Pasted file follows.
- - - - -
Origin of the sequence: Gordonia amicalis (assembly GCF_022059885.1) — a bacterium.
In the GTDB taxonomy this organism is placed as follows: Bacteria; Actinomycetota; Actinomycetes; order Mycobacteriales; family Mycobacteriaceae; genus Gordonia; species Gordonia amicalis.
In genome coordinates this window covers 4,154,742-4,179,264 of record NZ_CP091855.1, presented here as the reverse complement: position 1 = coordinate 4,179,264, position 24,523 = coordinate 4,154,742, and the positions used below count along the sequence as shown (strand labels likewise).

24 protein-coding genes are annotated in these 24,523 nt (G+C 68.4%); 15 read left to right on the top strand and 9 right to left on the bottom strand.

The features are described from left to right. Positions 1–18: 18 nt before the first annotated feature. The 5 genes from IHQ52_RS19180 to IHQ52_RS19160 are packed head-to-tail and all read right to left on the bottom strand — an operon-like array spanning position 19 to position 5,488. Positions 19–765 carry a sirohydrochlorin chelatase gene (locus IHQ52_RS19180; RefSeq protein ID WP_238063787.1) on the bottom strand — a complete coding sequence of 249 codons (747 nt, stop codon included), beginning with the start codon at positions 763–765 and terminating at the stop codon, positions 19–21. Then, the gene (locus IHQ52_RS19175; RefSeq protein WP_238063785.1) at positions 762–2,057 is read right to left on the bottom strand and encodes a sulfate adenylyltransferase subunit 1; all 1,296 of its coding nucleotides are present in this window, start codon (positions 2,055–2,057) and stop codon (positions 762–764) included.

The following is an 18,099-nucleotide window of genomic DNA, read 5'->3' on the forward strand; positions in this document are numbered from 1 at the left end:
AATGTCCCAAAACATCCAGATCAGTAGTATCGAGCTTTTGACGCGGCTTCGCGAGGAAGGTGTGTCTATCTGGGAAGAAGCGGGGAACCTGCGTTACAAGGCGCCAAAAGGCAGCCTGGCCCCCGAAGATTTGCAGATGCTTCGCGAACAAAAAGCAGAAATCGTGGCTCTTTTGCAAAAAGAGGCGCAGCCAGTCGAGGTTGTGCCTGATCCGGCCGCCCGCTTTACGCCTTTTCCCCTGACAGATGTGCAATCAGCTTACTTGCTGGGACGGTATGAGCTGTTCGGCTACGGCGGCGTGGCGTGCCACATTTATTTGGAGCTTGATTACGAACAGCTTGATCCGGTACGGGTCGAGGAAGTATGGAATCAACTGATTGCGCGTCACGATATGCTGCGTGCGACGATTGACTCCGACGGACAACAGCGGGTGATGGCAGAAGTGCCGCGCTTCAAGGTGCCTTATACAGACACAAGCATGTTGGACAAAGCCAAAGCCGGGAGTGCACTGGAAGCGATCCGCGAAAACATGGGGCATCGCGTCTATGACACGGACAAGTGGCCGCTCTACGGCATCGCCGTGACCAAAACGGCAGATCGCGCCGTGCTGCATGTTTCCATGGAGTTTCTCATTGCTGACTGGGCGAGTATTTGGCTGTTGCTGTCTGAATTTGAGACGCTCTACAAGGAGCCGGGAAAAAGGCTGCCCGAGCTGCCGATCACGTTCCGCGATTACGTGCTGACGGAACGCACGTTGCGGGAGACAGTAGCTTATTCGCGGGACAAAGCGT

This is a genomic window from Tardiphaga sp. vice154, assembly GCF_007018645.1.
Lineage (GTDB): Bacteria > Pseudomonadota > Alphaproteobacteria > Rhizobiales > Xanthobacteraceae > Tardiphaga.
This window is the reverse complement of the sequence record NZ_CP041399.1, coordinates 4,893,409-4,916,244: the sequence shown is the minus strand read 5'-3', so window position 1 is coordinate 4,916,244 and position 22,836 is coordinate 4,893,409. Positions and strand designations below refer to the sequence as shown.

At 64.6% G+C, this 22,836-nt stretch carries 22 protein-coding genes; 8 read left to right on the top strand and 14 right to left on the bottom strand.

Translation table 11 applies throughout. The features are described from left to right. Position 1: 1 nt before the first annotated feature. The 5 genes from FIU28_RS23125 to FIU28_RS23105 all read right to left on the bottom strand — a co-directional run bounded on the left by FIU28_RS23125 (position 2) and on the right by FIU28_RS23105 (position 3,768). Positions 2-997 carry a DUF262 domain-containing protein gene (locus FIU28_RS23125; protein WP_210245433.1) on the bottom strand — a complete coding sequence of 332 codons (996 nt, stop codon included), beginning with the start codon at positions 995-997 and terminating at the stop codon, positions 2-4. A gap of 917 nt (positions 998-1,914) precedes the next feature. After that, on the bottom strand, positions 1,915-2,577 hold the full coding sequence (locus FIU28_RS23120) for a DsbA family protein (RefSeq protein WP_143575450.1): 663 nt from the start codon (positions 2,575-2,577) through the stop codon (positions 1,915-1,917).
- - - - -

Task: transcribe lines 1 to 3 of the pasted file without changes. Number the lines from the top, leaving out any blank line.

Origin of the sequence: Gordonia amicalis (assembly GCF_022059885.1) — a bacterium.
In the GTDB taxonomy this organism is placed as follows: Bacteria; Actinomycetota; Actinomycetes; order Mycobacteriales; family Mycobacteriaceae; genus Gordonia; species Gordonia amicalis.
In genome coordinates this window covers 4,154,742-4,179,264 of record NZ_CP091855.1, presented here as the reverse complement: position 1 = coordinate 4,179,264, position 24,523 = coordinate 4,154,742, and the positions used below count along the sequence as shown (strand labels likewise).